"First of all, I'm going to do something I don't usually do: hand you and Ronald both a 'Get Out of Jail Free' card." He waved at the air, clearly dismissing something that was of no consequence at all. "If either of you need someone to write you an excuse for being seventeen, I'll do it."

"Dad…what are you talking about?"

"Shallowness and immaturity happen when you're not done growing up, Kimmiecub. You worry a little too much about what everyone else thinks – but that's something that seventeen-year-old girls do. Ronald doesn't worry enough – and he hasn't learned yet where your threshold between amusement and embarrassment is, and he hasn't learned how and when to tone it down."

"Maybe he shouldn't have to," she protested, then bit her lip. She didn't need him to tell her that it wasn't him that she was arguing with on that point.

But then he surprised her by nodding in agreement. "Maybe he shouldn't," he said. "In an ideal world, we would love everything about the people we love. In the world that we actually inhabit, I've learned – after many, many nudges – to stop talking about rocket science when the other party guests' eyes start to glaze over, and she's learned not to "tidy up" things that I set down not two minutes before. On the other hand, she laughs at my jokes and I at least try to judge which of two nearly identical pairs of shoes go best with her outfit. We all make allowances and adjustments, Kimmie."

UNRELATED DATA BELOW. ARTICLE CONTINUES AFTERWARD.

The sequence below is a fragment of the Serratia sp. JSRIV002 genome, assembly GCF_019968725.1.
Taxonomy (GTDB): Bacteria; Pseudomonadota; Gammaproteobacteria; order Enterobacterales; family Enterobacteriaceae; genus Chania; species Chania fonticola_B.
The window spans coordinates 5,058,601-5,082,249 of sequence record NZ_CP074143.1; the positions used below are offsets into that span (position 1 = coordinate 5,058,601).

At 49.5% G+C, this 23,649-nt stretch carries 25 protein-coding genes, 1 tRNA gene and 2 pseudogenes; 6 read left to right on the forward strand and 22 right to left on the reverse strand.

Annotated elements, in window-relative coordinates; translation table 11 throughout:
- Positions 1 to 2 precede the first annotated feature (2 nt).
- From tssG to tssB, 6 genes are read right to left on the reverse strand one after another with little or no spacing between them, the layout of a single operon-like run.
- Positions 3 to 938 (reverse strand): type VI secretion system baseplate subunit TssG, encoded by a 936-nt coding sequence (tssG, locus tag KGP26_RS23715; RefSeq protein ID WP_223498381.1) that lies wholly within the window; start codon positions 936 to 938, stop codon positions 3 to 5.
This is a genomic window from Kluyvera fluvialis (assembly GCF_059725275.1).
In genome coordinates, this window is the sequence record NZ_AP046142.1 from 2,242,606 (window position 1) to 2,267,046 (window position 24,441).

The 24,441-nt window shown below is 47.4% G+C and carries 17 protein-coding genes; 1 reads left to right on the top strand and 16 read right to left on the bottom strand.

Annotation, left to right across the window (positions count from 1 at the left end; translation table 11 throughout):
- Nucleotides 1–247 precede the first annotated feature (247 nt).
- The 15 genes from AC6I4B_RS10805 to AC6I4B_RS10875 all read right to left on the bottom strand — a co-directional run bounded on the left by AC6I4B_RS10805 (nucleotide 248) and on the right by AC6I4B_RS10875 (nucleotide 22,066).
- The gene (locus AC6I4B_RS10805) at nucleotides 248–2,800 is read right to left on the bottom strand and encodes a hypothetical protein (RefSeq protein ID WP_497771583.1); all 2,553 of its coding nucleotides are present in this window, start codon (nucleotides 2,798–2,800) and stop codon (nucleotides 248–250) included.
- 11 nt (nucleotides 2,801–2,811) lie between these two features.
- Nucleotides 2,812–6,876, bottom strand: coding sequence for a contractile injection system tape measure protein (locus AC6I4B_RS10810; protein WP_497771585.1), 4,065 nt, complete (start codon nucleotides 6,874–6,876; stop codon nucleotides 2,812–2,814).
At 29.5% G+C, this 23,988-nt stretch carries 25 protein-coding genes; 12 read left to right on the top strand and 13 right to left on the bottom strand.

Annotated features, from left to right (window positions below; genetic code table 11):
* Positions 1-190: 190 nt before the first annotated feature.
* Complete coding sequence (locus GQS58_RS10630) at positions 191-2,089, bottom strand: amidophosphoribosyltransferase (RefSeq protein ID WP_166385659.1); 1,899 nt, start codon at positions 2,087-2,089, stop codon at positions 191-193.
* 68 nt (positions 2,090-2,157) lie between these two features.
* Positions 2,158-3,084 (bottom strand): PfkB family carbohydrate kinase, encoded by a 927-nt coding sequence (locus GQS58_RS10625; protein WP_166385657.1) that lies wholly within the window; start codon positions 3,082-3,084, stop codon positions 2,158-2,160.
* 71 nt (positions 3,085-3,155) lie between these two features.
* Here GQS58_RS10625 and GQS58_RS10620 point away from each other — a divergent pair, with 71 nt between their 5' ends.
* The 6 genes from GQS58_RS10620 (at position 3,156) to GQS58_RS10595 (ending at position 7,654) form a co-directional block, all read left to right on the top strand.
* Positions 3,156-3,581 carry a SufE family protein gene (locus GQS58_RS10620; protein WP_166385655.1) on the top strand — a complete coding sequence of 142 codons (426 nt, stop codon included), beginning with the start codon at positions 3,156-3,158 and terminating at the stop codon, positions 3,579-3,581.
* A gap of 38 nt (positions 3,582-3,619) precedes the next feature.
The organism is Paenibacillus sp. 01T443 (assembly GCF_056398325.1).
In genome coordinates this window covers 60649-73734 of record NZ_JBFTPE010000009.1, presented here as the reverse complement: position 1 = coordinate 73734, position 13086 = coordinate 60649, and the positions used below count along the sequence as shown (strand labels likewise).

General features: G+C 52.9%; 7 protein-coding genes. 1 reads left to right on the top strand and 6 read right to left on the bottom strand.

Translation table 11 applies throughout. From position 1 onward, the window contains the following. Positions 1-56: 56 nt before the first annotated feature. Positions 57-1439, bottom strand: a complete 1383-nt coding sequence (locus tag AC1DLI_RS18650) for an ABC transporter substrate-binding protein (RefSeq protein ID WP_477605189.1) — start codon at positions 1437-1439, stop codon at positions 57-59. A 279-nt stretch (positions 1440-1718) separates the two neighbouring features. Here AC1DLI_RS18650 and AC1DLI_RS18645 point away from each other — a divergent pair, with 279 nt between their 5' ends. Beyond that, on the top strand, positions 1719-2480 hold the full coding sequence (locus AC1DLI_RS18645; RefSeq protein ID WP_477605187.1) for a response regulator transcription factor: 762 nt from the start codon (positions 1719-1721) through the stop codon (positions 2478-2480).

That was when the larger realization from before finally came clear: for the first time, she really saw her father as something other than…well, her father. As a reality larger than the impact he had on her life, as a person who had existed before she had and still existed separately from her.

As a man who had a relationship with her mother that wasn't entirely unlike her own relationship with Ron.

She'd known it for a long time, of course – but for the first time, she really understood it, really believed it.

"And the thing is," her father continued. "You're both so far ahead of the game, but you have no way of knowing it. Most people don't realize until sometime in their twenties what friends they missed and relationships they could have had in high school. Some people never outgrow their obsession with 'the food chain'. For you to figure out what's really important at seventeen…?" He reached out and patted her hand. "I'm proud of you, honey."